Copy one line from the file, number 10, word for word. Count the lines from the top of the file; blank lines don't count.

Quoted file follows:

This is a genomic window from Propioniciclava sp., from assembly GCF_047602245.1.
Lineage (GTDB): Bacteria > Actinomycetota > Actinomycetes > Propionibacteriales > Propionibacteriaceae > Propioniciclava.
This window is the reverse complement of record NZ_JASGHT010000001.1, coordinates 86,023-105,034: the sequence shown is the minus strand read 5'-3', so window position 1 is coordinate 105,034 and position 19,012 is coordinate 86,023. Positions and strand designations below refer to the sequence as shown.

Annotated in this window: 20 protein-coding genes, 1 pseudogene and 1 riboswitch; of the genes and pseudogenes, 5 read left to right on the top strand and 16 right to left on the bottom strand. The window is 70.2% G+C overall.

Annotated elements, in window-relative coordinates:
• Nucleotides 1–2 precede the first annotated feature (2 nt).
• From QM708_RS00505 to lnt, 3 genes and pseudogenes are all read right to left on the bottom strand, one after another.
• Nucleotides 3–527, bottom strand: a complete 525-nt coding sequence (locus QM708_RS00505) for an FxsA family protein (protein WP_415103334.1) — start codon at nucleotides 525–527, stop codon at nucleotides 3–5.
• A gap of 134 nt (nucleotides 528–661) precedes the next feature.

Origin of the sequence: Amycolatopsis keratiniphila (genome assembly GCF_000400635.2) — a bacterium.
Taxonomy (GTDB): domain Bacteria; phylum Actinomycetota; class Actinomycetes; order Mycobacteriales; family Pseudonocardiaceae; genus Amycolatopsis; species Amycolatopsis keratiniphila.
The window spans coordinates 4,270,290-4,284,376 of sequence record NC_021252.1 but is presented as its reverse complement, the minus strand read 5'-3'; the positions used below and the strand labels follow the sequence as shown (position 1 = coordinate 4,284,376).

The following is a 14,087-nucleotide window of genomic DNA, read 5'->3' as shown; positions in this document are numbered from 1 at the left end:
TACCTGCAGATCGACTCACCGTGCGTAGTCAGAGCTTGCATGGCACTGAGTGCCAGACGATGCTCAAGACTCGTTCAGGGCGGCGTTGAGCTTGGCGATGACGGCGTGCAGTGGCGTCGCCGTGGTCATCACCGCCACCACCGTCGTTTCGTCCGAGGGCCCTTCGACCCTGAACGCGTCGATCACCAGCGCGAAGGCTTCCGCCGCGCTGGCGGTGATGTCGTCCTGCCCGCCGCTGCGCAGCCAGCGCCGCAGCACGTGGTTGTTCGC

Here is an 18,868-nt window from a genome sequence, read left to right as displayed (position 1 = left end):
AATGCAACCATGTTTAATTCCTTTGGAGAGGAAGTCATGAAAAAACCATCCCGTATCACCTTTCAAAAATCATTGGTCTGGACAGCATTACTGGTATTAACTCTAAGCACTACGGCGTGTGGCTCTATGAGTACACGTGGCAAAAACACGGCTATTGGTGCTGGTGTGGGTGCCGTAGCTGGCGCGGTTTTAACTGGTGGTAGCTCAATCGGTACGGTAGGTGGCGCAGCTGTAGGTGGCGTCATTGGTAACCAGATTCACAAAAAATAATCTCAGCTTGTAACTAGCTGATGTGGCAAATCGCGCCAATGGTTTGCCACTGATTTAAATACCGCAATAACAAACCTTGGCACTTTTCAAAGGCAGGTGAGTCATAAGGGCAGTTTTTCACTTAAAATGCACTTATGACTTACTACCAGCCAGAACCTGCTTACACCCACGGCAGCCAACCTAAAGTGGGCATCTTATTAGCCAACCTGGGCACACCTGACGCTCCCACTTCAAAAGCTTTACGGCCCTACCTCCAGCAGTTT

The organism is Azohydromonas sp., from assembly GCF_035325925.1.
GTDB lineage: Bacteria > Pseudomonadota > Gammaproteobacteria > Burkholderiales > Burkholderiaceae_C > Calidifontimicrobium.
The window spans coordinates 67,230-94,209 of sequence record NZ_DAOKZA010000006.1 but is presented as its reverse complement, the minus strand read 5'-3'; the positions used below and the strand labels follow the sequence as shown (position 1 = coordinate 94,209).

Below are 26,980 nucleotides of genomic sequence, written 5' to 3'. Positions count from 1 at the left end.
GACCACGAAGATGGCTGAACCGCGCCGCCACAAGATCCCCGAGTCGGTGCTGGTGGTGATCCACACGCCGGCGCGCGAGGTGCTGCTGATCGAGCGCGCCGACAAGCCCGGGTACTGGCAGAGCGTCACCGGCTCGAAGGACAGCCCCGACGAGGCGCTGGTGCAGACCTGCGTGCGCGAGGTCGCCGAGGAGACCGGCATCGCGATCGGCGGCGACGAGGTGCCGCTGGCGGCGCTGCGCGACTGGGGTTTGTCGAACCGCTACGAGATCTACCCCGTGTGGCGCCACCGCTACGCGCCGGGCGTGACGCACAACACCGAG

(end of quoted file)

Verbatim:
Origin of the sequence: Amycolatopsis keratiniphila (genome assembly GCF_000400635.2) — a bacterium.